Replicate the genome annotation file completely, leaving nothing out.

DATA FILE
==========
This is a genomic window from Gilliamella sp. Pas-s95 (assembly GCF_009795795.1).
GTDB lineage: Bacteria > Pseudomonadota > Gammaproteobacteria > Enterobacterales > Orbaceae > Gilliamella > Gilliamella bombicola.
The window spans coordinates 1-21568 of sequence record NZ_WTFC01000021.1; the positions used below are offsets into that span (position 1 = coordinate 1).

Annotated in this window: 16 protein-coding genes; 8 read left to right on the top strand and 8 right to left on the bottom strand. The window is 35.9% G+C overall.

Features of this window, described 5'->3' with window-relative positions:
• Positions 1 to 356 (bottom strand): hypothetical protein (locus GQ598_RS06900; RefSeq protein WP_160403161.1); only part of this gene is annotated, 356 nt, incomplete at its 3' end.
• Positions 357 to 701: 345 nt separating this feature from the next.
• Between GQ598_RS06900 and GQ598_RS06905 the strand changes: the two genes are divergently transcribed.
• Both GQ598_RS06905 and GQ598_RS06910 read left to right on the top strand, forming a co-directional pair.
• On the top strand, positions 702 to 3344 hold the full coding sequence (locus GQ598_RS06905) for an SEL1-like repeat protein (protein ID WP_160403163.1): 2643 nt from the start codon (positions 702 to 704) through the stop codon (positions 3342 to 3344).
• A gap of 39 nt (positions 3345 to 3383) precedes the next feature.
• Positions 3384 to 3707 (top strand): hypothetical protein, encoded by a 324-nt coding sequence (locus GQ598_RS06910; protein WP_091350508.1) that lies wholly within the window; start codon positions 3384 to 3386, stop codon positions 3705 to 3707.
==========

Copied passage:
This is a genomic window from Gilliamella sp. Pas-s95 (assembly GCF_009795795.1).
GTDB lineage: Bacteria > Pseudomonadota > Gammaproteobacteria > Enterobacterales > Orbaceae > Gilliamella > Gilliamella bombicola.
The window spans coordinates 1-21568 of sequence record NZ_WTFC01000021.1; the positions used below are offsets into that span (position 1 = coordinate 1).

Annotated in this window: 16 protein-coding genes; 8 read left to right on the top strand and 8 right to left on the bottom strand. The window is 35.9% G+C overall.

Features of this window, described 5'->3' with window-relative positions:
• Positions 1 to 356 (bottom strand): hypothetical protein (locus GQ598_RS06900; RefSeq protein WP_160403161.1); only part of this gene is annotated, 356 nt, incomplete at its 3' end.
• Positions 357 to 701: 345 nt separating this feature from the next.
• Between GQ598_RS06900 and GQ598_RS06905 the strand changes: the two genes are divergently transcribed.
• Both GQ598_RS06905 and GQ598_RS06910 read left to right on the top strand, forming a co-directional pair.
• On the top strand, positions 702 to 3344 hold the full coding sequence (locus GQ598_RS06905) for an SEL1-like repeat protein (protein ID WP_160403163.1): 2643 nt from the start codon (positions 702 to 704) through the stop codon (positions 3342 to 3344).
• A gap of 39 nt (positions 3345 to 3383) precedes the next feature.
• Positions 3384 to 3707 (top strand): hypothetical protein, encoded by a 324-nt coding sequence (locus GQ598_RS06910; protein WP_091350508.1) that lies wholly within the window; start codon positions 3384 to 3386, stop codon positions 3705 to 3707.